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February 4, 2020

22 Amazing Photos Capture the Alaska Gold Rush in the Mid-1890s

Starting in the 1870s, prospectors trickled into the Yukon in search of gold. By 1896, around 1,500 prospectors panned for gold along the Yukon River basin—one of them was American George Carmack.

On August 16, 1896, Carmack, along with Jim Mason and Dawson Charlie—both Tagish First Nation members—discovered Yukon gold on Rabbit Creek (later renamed Bonanza Creek), a Klondike River tributary that ran through both Alaskan and Yukon Territory.

Little did they know their discovery would spur a massive gold rush.

The idea of striking it rich led over 100,000 people from all walks of life to abandon their homes and embark on an extended, life-threatening journey across treacherous, icy valleys and harrowing rocky terrain.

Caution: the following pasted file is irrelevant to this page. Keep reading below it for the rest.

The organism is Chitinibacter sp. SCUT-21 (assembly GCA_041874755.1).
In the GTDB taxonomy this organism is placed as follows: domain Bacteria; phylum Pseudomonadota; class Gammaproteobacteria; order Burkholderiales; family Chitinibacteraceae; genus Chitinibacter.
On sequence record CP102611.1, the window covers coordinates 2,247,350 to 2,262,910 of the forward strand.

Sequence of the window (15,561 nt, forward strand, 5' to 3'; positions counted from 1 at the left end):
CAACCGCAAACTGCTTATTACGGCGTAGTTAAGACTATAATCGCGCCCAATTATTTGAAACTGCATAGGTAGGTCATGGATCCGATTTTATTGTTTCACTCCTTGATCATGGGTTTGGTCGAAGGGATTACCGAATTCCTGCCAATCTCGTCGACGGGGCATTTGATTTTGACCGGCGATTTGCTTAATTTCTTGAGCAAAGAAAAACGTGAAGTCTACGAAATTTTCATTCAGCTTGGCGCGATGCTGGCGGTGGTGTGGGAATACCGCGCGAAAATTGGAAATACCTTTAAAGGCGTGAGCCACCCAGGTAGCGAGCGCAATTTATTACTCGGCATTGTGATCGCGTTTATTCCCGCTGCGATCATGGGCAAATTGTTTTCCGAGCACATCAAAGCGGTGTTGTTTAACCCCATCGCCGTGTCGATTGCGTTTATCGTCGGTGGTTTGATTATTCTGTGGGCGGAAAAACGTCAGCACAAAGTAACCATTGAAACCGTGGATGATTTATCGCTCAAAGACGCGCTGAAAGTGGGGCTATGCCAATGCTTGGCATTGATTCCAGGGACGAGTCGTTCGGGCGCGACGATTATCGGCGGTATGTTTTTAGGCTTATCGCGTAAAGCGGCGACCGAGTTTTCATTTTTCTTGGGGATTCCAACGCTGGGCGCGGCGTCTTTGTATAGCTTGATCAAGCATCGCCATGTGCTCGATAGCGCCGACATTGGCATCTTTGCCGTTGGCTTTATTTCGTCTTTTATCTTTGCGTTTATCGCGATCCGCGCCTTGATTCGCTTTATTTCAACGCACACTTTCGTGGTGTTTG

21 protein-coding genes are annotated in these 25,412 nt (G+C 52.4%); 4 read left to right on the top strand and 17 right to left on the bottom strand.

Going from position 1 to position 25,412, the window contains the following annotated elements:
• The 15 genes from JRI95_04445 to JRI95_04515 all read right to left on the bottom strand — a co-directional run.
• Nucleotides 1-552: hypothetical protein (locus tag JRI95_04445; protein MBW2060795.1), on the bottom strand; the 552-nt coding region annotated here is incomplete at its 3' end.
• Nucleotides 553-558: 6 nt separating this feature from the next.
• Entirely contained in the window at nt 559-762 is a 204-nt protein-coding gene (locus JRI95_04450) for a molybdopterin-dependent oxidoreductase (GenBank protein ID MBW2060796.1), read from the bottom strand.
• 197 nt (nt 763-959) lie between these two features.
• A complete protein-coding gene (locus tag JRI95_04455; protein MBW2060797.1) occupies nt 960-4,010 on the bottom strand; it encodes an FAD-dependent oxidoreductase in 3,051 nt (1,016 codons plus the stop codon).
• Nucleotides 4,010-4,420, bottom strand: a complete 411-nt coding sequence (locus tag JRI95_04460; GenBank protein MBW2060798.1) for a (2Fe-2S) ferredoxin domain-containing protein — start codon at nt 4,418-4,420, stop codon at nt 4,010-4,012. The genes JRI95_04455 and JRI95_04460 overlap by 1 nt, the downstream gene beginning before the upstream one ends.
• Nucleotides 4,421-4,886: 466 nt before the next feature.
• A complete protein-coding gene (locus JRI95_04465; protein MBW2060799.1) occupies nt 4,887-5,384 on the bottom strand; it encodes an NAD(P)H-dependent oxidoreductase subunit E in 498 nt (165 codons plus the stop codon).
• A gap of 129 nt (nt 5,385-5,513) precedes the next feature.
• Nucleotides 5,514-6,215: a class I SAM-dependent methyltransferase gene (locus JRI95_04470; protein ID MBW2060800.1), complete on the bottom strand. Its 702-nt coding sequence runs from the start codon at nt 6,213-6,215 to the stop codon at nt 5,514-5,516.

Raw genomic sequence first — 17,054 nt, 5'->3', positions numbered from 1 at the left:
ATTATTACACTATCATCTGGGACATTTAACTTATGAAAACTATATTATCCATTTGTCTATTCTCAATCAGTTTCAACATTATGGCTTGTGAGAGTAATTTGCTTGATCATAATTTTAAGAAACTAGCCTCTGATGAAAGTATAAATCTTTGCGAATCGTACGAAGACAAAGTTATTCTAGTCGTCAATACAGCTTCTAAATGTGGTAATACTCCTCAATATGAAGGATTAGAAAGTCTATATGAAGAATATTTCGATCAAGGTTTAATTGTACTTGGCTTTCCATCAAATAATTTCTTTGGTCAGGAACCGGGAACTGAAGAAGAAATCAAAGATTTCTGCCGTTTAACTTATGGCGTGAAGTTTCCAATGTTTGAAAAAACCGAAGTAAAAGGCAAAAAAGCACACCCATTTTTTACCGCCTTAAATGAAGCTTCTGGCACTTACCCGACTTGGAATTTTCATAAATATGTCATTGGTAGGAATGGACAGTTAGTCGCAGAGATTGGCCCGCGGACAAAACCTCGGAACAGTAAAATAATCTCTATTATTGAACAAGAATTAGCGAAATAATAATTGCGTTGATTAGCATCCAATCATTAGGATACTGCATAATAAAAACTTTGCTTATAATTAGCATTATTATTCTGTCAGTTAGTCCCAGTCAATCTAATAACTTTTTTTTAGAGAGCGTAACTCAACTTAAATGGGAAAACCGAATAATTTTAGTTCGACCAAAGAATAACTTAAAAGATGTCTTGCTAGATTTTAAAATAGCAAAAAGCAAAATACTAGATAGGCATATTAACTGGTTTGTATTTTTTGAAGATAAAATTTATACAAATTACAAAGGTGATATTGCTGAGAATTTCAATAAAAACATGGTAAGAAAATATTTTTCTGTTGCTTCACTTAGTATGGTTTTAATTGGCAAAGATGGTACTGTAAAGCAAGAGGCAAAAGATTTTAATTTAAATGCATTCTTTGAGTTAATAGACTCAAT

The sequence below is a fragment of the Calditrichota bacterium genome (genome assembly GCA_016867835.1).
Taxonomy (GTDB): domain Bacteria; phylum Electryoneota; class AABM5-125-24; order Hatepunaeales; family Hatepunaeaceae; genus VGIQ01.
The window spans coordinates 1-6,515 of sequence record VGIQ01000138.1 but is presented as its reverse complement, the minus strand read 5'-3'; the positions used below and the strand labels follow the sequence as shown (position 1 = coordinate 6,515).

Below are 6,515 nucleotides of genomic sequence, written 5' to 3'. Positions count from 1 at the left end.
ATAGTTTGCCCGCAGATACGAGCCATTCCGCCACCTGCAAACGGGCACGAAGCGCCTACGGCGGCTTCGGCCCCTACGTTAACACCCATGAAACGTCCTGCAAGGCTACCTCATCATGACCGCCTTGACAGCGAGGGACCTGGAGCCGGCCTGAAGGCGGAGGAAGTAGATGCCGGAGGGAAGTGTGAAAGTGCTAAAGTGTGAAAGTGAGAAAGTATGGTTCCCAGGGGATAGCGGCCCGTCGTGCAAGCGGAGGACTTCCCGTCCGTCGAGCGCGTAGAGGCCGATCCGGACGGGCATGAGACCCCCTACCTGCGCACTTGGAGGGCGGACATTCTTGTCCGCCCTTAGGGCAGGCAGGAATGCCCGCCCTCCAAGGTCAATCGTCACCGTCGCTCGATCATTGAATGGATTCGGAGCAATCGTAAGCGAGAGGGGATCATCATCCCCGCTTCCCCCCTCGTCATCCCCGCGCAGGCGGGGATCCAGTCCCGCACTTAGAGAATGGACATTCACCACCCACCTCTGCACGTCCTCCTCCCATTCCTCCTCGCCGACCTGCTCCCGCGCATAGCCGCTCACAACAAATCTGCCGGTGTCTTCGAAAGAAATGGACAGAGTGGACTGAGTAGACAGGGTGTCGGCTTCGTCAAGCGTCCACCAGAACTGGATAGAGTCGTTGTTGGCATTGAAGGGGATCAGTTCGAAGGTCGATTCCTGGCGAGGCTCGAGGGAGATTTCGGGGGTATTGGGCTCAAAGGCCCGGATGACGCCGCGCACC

These amazing photos were taken by American photographer B. L. Singley that documented life of people during the Alaska Gold Rush around 1896-97.

The Dora Bluhm at the Port of Saint Michaels, Alaska

Group of Malamuts, Allenkaket, Alaska

Will Campbell, the Only White Boy on the Allenkaket River

Big Ice on the Allenkaket River, Alaska

Lowell Cabin, Beaver City, Alaska

A Miners Banquet, Beaver City, 75 miles North of Arctic City, Alaska

A Halt by the Wayside en route to Klondike

Main Street, Sheep Camp, Alaska

Miners and Packers Climbing the Golden Stair Trail, Chilkoot Pass, Alaska

Bound for the Klondike Gold Fields, Chilkoot Pass, Alaska

Big Tree Store on the Trail from Chilkoot Pass to Lake Linderman, Alaska

Starting for the Gold Fields on Norway Sleds, Haines, Alaska

The First White Mans Log Cabin, Haines, Alaska

Steamer Queen at Haines Mission, Alaska en route to the Klondike

Malamut Indians moving Camp, Alaska

Natives of Alaska, Alaskan Indians

Prospecting for Gold in Alaska

An Alaskan Dog at Home

Gold Miners at Work, Alaska

Prospectors Returning to Camp. 62 Degrees Below Zero, Alaska

City of Seattle at Skaguay Wharf, Alaska

Bound for the Klondike

(Photo © B. L. Singley)


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